Internal Subtext

      External Subtext relies on things that the reader brings to the table; its Internal counterpart relies on things the author has brought along.

      As critical as are the opening lines of any work – they are the ones that determine whether the reader will continue reading, or instead toss the work aside – they are also the only lines that are forced to be self-reliant, unable to defend themselves by exploiting the understanding the reader has already come to hold regarding that work.

      The first words spoken to Sally by Bill cannot depend on words that have previously passed between them, but every exchange ‘downstream’ from that point has the capacity to build on that halting first dialogue.  In that way, the reader is asked to follow the deepening relationship, however it develops (or doesn’t).  In similar manner, reliance on earlier plot twists, setting descriptions, time cues, and all the other tools of writerly craft will build on the reader-author bond and permit faster paced storytelling that doesn’t force the reader to re-read things already said.

      My premise here is this:  by the time a story is nearing conclusion, virtually every element should lean heavily on internal subtext, regardless of how reliant it may also be on external subtext.  This may frustrate the hapless reader who insists on reading the last pages first, but novels are not written for such wretches – they are best left in the dark.  Novels are written instead for those who read as the author wrote, and they are the ones who will ‘get’ the internal subtext, simply because they have already lived it.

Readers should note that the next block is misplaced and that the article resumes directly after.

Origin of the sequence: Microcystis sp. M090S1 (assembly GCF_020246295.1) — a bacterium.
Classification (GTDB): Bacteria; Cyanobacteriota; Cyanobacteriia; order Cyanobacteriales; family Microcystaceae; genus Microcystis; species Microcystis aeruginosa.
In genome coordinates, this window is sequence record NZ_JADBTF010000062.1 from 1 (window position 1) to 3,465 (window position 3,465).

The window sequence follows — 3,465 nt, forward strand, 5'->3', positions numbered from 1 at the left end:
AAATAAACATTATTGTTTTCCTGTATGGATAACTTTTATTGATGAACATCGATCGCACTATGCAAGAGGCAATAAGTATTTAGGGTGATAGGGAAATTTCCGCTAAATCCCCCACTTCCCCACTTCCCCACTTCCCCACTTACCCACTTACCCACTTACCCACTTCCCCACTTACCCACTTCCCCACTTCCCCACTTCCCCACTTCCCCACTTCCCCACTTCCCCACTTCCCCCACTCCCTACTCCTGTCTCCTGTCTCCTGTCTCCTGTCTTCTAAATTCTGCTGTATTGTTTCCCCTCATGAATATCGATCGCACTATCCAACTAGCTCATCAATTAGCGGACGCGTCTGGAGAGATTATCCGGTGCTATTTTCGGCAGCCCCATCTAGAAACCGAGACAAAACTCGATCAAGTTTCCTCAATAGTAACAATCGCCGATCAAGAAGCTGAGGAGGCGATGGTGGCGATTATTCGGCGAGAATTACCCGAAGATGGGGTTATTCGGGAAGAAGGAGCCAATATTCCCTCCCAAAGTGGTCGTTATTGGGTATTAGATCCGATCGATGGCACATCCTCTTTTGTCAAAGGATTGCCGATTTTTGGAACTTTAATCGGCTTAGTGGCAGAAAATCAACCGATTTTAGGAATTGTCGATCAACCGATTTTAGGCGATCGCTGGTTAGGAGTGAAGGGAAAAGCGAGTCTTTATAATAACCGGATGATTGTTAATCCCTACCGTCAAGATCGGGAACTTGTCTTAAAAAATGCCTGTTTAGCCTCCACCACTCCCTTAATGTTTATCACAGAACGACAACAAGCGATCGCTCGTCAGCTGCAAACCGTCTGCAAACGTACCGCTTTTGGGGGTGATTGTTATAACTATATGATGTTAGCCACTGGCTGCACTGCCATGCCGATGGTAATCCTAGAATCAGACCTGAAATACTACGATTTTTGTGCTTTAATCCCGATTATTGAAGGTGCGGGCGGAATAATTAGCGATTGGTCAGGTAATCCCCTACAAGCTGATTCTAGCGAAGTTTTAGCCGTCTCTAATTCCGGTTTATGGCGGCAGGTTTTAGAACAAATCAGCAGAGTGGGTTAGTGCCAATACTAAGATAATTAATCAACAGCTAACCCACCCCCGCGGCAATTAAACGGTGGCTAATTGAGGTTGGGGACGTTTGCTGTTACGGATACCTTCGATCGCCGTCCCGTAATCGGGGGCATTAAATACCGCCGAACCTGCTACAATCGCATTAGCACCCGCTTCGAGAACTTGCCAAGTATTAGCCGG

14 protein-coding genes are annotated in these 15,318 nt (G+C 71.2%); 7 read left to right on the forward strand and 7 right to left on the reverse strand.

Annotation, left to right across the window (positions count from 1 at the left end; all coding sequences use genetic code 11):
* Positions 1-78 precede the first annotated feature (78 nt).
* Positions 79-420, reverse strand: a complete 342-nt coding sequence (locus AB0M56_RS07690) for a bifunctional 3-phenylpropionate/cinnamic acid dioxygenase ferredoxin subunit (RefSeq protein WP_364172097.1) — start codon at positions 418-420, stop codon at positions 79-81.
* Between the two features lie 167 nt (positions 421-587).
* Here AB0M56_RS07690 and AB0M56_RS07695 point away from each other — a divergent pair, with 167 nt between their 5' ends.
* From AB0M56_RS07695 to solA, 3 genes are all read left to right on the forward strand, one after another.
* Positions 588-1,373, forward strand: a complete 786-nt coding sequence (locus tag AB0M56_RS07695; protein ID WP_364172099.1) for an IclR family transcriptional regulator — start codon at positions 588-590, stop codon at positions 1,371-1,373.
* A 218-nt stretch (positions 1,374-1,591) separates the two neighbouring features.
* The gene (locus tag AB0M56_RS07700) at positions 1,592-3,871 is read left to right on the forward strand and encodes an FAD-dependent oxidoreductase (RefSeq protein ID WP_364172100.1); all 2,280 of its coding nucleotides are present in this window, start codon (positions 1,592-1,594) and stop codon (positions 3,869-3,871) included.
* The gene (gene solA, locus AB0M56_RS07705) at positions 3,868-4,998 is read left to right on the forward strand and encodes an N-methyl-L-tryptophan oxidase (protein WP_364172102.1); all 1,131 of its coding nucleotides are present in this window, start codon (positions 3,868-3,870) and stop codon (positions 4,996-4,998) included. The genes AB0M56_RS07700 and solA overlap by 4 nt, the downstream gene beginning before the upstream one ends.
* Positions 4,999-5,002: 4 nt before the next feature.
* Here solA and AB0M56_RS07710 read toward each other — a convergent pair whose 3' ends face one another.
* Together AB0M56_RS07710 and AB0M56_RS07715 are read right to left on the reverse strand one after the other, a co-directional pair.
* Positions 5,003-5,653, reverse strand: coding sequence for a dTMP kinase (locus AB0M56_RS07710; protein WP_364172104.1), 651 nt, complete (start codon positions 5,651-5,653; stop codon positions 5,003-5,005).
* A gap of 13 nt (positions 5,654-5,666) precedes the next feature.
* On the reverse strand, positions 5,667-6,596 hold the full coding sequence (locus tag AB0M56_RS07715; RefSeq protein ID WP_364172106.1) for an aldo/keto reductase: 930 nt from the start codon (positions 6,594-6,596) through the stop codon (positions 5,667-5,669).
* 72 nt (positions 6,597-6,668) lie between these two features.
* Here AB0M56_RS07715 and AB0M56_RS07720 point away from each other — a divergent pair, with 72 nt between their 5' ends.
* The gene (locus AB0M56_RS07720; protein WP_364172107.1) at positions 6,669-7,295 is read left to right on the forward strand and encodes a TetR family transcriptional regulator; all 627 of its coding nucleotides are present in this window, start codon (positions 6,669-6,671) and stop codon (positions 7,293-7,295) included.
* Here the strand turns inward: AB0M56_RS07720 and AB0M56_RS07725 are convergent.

This not to say that backstory cannot be discussed, or that a tale must be told in a linear manner.  The careful author will not hesitate to use such techniques, but will somehow signal to the reader that a transition is about to take place.

      For more on the use of subtext, I can suggest The Art Of Subtext: Beyond Plot, by Charles Baxter.  The author uses the tools of psychological analysis to unpack the topic, and includes many examples.

Posted June 22, 2011 by JD Rule

2 responses to On Subtext: Concealed Language

Subscribe to comments with RSS.

  1. Pingback: Rich

  2. Pingback: JD Rule

Leave a Reply

Your email address will not be published. Required fields are marked *